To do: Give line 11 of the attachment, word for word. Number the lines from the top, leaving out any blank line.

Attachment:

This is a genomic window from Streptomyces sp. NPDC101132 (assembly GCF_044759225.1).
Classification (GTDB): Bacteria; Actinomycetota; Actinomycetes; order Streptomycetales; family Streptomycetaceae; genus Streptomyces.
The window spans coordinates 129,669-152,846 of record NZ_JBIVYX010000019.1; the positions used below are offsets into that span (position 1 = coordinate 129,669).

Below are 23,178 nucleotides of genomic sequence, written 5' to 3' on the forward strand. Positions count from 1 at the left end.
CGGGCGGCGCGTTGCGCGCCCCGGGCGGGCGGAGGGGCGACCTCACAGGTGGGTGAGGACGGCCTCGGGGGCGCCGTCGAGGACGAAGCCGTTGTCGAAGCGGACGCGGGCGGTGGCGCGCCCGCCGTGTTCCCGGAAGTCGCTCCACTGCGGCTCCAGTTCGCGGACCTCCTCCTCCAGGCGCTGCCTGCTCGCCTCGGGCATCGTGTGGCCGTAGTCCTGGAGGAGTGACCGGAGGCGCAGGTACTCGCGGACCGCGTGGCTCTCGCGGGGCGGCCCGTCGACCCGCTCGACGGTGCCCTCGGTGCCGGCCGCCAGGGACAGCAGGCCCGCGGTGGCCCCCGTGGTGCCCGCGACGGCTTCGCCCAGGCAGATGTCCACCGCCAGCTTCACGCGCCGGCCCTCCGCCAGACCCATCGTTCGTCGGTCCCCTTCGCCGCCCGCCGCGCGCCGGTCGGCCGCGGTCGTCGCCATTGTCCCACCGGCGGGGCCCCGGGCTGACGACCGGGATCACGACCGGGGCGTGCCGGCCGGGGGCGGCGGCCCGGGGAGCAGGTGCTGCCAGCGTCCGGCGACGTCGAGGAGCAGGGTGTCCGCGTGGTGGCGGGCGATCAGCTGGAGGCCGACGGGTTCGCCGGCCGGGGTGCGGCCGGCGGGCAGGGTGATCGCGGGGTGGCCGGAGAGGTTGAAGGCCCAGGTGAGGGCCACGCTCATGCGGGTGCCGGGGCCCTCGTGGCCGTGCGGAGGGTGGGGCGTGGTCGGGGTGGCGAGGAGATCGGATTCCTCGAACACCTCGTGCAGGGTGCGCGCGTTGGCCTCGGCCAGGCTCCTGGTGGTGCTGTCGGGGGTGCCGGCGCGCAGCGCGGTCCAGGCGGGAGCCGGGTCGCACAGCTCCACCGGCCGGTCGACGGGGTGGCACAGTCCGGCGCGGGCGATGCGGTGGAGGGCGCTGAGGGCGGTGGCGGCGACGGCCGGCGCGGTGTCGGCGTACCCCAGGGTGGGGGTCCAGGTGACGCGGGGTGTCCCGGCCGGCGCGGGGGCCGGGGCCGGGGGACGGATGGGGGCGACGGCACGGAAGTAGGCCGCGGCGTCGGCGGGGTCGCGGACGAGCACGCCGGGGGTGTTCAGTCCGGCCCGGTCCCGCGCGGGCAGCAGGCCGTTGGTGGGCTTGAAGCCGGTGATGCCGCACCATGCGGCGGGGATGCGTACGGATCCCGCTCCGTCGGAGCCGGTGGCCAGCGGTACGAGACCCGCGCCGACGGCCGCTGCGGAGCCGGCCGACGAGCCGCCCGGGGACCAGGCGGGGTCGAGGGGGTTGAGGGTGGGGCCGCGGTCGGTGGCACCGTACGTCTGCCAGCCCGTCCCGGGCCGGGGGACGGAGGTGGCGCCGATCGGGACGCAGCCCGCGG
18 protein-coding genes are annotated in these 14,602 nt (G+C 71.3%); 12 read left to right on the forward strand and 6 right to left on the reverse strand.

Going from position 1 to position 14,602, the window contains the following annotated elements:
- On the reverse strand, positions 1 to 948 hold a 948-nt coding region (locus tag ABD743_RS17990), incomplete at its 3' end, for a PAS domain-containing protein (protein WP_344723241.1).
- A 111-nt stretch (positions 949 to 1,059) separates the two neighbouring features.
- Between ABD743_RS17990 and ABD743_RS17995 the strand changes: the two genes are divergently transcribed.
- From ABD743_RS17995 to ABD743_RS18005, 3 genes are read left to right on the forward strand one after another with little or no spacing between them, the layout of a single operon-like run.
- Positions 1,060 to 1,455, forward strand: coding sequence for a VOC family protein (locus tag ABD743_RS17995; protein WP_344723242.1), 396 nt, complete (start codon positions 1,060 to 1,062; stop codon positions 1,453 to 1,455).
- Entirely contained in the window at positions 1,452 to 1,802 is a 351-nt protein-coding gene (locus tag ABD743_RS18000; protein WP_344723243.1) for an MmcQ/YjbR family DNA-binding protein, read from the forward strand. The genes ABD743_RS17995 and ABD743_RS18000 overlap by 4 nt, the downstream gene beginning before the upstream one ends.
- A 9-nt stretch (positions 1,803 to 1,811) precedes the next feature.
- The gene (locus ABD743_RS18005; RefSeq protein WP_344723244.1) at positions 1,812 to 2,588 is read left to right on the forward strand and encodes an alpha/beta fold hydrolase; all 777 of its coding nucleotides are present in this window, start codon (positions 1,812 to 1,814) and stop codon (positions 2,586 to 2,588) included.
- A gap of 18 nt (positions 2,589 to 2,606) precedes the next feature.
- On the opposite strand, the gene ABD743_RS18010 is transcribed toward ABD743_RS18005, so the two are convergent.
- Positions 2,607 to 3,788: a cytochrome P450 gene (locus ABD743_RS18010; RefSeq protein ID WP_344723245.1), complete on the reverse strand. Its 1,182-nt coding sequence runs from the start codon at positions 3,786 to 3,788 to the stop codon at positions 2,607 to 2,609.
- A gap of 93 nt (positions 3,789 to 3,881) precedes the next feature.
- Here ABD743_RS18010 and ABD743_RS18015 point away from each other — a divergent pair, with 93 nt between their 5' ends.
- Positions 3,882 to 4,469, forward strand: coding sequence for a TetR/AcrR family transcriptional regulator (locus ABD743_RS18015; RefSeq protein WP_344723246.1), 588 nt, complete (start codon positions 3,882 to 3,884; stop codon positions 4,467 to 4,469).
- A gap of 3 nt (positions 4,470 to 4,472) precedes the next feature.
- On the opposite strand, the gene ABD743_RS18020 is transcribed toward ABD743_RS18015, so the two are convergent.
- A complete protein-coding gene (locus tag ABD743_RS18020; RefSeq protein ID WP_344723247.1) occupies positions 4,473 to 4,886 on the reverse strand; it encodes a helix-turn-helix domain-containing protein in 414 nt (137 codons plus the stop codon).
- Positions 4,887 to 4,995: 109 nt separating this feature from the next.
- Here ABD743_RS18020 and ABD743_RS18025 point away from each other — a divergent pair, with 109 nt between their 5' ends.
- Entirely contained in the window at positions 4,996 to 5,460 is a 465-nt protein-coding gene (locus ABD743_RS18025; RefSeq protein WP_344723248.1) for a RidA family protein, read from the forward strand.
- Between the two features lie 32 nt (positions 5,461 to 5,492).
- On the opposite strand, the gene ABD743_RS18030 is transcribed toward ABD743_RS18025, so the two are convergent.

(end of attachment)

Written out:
- From ABD743_RS17995 to ABD743_RS18005, 3 genes are read left to right on the forward strand one after another with little or no spacing between them, the layout of a single operon-like run.